##### Time limit: 0.1s

##### Memory limit: 5MB

##### Input:

##### Output:

Bugland has a mixed population: bugs with $2$ antennas and bugs with $3$ antennas.

Clearly, the bugs with $2$ antennas count in base $2$ (they also consider that there are $10$ types of bugs in Bugland), and the bugs with $3$ antennas count in base $3$.

A number is considered improper if the sum of the digits is different in the eyes of the two species of bugs. In other words, a number is considered improper if the sum of the digits of the number written in base $2$ is not the same as the sum of the digits of the number written in base $3$.

In order to promote the equality of the two species of bugs, improper numbers are forbidden.

# Task

Considering that the bugs know how to count only from $1$ to $N$, how many allowed numbers exist?

# Input data

The first line will contain the number $T$ of scenarios.

The next $T$ lines each contain one number $N$, the highest number the bugs know to count to. Please note that the bugs only know positive integer numbers.

# Output data

The first line will contain $T$ numbers, separated by spaces, the $i^{th}$ number representing the answer to the $i^{th}$ scenario.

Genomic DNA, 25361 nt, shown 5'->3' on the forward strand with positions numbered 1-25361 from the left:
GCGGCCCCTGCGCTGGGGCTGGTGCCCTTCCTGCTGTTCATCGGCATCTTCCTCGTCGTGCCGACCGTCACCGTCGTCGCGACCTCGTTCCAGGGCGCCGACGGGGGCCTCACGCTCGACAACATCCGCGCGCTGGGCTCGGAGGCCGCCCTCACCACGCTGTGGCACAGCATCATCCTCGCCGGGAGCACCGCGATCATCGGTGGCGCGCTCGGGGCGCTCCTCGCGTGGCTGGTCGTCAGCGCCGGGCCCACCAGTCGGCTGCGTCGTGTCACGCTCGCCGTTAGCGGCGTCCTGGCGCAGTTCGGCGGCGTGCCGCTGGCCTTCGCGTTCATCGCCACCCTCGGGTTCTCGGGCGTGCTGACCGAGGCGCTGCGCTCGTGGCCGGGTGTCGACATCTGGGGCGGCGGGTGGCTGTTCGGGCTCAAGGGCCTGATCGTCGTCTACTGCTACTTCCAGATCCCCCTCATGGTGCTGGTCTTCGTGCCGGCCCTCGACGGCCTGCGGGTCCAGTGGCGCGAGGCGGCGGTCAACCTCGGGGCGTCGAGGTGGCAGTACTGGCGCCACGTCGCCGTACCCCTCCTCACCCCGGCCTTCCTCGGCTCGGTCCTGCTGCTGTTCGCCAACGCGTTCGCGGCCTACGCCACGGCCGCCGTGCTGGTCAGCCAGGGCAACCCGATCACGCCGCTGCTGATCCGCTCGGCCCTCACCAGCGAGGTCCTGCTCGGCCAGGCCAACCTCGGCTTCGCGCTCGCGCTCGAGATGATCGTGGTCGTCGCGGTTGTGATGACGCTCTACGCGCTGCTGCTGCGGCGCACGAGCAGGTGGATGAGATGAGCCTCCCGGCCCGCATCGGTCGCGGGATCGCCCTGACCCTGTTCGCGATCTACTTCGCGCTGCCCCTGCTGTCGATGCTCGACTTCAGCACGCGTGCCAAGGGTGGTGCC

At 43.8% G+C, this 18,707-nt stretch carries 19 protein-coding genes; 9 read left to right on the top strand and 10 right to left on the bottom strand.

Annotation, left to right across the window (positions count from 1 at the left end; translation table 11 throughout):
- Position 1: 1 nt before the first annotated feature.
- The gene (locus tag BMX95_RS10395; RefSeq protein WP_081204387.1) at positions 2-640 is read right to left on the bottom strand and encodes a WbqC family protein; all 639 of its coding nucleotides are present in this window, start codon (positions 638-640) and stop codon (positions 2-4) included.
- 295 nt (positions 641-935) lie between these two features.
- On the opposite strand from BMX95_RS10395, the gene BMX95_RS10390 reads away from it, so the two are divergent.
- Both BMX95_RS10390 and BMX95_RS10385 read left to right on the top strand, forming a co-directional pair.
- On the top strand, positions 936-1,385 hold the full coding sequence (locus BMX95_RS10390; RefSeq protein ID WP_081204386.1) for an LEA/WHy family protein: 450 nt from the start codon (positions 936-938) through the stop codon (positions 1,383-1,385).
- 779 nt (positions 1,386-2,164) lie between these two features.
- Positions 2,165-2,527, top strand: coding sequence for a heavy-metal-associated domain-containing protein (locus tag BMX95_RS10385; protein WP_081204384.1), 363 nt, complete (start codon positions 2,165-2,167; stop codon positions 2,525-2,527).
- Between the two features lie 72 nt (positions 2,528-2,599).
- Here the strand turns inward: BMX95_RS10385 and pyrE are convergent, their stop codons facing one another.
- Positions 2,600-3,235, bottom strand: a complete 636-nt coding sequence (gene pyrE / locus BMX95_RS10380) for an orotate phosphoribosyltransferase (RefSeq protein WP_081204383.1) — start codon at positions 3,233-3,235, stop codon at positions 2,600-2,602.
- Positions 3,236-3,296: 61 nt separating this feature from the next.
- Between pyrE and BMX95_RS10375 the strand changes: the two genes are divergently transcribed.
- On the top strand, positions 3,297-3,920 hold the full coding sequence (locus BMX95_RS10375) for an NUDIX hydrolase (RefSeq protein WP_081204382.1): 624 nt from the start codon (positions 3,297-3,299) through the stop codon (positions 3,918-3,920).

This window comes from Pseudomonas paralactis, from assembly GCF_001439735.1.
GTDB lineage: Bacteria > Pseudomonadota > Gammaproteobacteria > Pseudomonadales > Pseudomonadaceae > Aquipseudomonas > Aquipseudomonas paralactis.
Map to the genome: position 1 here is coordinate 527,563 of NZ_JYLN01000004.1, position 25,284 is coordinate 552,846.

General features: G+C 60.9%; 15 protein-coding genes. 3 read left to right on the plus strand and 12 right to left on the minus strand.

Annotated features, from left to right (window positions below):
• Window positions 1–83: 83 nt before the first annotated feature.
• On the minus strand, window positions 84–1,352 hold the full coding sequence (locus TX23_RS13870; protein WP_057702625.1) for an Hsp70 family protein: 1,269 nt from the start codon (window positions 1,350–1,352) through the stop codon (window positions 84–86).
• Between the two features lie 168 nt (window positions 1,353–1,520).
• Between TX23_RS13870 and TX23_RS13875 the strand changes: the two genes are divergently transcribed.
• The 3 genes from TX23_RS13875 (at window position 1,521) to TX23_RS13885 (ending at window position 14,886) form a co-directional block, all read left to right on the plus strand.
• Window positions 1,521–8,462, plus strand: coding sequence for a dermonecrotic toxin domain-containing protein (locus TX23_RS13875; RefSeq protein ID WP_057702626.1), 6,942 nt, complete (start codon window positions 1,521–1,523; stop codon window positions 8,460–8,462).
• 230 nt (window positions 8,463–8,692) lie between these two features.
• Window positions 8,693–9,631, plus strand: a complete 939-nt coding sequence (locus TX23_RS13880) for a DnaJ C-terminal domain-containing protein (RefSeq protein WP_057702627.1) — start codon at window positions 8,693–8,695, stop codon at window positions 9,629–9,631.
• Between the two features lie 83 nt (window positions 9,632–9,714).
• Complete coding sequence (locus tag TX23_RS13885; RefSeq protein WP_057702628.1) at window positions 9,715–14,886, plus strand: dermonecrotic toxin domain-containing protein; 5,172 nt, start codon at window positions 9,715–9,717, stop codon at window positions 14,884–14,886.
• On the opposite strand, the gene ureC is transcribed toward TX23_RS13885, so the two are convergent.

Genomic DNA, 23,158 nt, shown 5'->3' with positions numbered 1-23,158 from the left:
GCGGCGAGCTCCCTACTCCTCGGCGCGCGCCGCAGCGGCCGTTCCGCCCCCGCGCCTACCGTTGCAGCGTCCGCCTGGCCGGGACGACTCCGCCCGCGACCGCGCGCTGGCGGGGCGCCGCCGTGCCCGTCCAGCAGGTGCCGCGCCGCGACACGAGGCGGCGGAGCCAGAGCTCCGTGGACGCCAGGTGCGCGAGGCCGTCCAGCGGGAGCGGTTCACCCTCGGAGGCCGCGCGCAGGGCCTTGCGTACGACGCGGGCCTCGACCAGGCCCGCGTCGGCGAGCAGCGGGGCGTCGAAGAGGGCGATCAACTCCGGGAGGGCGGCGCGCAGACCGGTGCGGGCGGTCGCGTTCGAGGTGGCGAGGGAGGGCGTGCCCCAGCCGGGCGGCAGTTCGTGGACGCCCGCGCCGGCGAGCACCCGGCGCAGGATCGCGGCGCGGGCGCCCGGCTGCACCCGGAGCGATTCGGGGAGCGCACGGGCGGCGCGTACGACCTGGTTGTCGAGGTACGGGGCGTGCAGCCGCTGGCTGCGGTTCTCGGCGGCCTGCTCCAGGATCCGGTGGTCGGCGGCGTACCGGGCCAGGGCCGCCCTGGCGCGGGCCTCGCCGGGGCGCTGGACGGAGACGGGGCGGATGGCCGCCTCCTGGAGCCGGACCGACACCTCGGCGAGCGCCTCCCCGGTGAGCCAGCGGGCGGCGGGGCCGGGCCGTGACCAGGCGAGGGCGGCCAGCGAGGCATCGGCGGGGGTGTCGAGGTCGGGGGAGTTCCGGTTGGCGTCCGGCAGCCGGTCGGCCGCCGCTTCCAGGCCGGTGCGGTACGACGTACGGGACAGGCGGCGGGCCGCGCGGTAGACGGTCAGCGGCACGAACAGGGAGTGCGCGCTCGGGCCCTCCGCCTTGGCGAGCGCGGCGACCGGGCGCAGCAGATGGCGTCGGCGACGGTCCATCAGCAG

# Constraints and clarifications

- $1 \leq T \leq 1 \ 000$;
- $1 \leq N_i \leq 10^7$;
- For tests worth $20$ points: $1 \leq \sum N_i \leq 10^6$.
- For other tests worth $30$ points: $1 \leq N_i \leq 10^6$.

# Example

`stdin`

```
10
1 2 3 4 5 6 7 8 9 10
```

`stdout`

```
1 1 1 1 1 2 3 3 3 4
```

## Explanation

The numbers from $1$ to $10$ are written in base $2$ and base $3$ like this:

base $10$ | base $2$ | base $3$ | the sum in base $2$ | the sum in base $3$ |
---|---|---|---|---|

1 | 1 | 1 | 1 | 1 |

2 | 10 | 2 | 1 | 2 |

3 | 11 | 10 | 2 | 1 |

4 | 100 | 11 | 1 | 2 |

5 | 101 | 12 | 2 | 3 |

6 | 110 | 20 | 2 | 2 |

7 | 111 | 21 | 3 | 3 |

8 | 1000 | 22 | 1 | 4 |

9 | 1001 | 100 | 2 | 1 |

10 | 1010 | 101 | 2 | 2 |

Therefore, the only allowed numbers are: $1$, $6$, $7$, $10$.